"Teacher," they said, "we know that you speak and teach what is right and are not influenced by what others think. You sincerely teach the ways of God. Now tell us-is it right to pay taxes to the Roman government or not?" (Luke 20:21-22 NLT). What does Jesus do? He asks them to show him a coin. "Whose picture and title are stamped on it?" Upon hearing their answer, "Caesar's," he simply replies, "Well then, give to Caesar what belongs to him. But everything that belongs to God must be given to God."
It's crazy, really. Considering that Jesus could make coins appear anywhere he wanted, including inside a fish's mouth (Matthew 17:24-27), did he really need to give an answer to this question? Since it's all God's, why not tell these people off, or just ignore them and move on?
Perhaps Jesus was making a point about respecting the culture in which we live. In a wonderful, sarcastic and playful way, Jesus affirmed his deity while acknowledging the reality of life on planet Earth. True, this world is not our home, so we don't necessarily have to play by its rules, but we may choose to do so for the cause of Jesus Christ. Yet in doing so, we may sometimes find ourselves at odds with other Christians.
I find it interesting that Jesus instructed the people to figure out what was Caesar's. In most of life, that's not as easy as it sounds. The more I think about Jesus' statement, the more convinced I become that taking a hard look at our lives is actually biblical. As I see it, postmodernism provides an unprecedented opportunity for self-examination. By its very nature, postmodernism offers us a chance to think long and hard about why we do the things we do. It forces us to wrestle with our beliefs and our traditions, our programs and our theology, all in an effort to uncover those aspects of our faith that are really and truly God's-and, by extension, those that are not.
Still, the concept of deconstruction is a scary one. We get nervous at the thought of deconstructing anything-primarily because we're afraid if we pull our religion apart, we may end up with nothing in the end. We picture home repair projects gone wrong-with heaven or hell hanging in the balance. Never mind an angry spouse. What if we aren't able to fit the pieces back together in any kind of coherent whole? What then?
I guess that's why I prefer to use the words "unwrap" or "unpackage." As Christians responding to the challenge of postmodernism, we're not attacking our faith, we're simply unpackaging it. We're daring to pull off the shells of sentiment and tradition in confidence of finding a pearl of great price inside. We've lived long enough to suspect that maybe, just maybe, some of what appears to have Jesus' face on it actually may be Caesar's. Whereas postmodern secularists may deconstruct everything down to its essence, postmodern Christians ultimately will retain at least one absolute, Jesus Christ.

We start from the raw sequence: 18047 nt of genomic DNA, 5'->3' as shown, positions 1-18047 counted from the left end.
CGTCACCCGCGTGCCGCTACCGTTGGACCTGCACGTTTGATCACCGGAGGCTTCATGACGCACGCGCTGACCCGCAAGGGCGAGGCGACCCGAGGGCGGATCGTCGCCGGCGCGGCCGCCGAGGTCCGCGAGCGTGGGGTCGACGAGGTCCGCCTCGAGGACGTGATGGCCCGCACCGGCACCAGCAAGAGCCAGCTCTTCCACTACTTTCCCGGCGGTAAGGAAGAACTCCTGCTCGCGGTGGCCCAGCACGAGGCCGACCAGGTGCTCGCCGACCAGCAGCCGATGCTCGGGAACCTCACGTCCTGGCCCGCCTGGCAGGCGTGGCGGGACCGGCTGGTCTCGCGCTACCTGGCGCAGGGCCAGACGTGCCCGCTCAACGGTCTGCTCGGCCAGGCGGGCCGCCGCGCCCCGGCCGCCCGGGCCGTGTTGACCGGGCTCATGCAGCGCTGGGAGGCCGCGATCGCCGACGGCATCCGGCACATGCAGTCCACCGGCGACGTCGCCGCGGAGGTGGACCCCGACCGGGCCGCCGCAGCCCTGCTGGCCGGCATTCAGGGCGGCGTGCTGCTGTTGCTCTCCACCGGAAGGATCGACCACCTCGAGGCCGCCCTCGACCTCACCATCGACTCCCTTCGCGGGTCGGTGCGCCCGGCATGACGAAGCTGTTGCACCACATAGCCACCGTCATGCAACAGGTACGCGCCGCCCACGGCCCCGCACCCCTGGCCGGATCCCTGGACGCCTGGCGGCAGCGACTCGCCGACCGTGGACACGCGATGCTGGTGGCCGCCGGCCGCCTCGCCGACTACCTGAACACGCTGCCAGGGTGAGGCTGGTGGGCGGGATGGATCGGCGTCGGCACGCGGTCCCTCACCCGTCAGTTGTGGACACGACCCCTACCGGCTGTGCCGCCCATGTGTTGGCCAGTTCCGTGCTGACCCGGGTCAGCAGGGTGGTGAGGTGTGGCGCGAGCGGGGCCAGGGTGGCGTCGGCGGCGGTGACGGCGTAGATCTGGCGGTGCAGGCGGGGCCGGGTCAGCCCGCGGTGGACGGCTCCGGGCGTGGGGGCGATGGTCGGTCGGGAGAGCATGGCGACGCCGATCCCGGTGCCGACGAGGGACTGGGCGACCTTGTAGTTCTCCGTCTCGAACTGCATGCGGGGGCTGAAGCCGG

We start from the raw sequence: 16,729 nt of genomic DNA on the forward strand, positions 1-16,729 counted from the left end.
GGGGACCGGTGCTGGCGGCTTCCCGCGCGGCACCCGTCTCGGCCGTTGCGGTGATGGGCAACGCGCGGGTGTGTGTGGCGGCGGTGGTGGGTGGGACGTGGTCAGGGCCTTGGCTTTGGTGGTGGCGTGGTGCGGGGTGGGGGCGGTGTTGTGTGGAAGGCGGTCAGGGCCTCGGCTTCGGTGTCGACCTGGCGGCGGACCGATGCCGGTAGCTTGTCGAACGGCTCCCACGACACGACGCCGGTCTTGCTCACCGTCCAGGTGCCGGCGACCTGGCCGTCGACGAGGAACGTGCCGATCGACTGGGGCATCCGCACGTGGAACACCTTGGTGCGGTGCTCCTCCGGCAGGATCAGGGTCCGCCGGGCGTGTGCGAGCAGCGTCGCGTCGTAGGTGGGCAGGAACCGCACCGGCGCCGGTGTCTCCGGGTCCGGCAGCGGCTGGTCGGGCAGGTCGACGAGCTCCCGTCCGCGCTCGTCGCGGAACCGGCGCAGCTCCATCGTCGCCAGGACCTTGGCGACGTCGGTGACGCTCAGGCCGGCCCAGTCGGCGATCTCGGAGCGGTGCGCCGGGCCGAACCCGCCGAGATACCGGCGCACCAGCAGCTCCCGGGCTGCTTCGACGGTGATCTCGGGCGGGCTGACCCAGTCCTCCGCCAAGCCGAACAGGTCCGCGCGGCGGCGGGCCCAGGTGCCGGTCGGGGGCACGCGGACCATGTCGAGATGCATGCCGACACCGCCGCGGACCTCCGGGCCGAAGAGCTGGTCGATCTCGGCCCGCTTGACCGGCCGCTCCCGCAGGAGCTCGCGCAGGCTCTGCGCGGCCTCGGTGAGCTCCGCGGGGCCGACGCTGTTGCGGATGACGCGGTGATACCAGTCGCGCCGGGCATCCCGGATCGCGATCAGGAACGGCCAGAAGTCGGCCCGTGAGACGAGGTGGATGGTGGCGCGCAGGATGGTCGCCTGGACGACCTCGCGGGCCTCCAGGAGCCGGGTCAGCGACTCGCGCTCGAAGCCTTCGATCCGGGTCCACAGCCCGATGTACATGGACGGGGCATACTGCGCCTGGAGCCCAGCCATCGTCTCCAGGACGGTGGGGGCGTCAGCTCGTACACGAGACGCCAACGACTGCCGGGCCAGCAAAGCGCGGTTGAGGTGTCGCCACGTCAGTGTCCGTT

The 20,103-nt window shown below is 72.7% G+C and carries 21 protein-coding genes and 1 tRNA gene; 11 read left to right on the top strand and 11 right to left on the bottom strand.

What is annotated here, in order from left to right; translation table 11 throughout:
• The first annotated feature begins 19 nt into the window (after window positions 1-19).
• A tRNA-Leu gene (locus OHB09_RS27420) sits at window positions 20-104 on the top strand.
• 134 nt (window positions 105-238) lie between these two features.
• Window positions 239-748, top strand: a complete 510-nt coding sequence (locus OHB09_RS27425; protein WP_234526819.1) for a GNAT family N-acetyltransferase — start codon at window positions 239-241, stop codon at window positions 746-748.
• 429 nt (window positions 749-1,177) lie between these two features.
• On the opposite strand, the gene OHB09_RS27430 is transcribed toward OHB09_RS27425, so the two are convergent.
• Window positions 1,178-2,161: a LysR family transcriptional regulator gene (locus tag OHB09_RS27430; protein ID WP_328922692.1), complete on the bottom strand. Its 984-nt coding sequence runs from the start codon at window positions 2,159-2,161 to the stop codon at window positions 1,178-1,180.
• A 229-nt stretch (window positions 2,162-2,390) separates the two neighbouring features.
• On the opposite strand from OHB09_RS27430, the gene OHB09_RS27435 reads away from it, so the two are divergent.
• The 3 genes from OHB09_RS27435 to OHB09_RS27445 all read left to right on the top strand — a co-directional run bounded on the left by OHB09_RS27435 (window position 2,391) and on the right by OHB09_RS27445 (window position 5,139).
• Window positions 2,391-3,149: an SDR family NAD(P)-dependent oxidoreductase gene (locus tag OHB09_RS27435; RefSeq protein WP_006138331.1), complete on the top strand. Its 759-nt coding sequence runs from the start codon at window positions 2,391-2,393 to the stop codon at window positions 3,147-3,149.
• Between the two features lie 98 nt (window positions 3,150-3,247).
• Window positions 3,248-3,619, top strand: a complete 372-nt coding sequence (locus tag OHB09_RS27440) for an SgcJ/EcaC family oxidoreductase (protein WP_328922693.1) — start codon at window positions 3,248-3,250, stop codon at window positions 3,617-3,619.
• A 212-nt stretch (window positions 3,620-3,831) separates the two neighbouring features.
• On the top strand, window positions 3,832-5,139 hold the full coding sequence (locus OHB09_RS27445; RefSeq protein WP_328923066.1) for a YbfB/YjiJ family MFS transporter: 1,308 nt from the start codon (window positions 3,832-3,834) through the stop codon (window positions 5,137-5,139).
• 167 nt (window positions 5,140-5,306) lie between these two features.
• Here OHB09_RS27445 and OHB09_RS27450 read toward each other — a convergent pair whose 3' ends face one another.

Playing by new rules
I think it's important to understand, too, that postmodernism isn't just about critiquing modernism. Whether or not we realize it, some of what we've called "doctrines" or "truths" over the years are, in fact, cultural interpretations. In many ways, many of the church's messages today are similar but far from identical to those preached by Martin Luther. By the same token, the messages preached by Luther were similar but certainly not identical to those upheld by Constantine.
Our understanding of Christianity has morphed and changed down through the centuries, in large part dependent on the church's cultural contexts. Political and economic factors always have shaped our understanding. As a result, I believe we need to risk exposing some of our most cherished beliefs to the light, trusting that no matter whose face is revealed on the coin, we'll be able to continue the journey.
While examining our beliefs and practices is a good start, any serious evaluation of our faith also must challenge our subconscious beliefs. Business author Peter Senge writes of mental models-the "deeply ingrained assumptions, generalizations or even pictures or images that influence how we understand the world and how we take action." In his book The Fifth Discipline, Senge points out how powerful these images can be. "The problem with mental models arises," he says, "when the models are tacit-when they exist below the level of awareness."
Many new insights fail to get put into practice in business-or in the church-because they conflict with these deeply held internal images of how the world works, images that limit us to familiar ways of thinking and acting.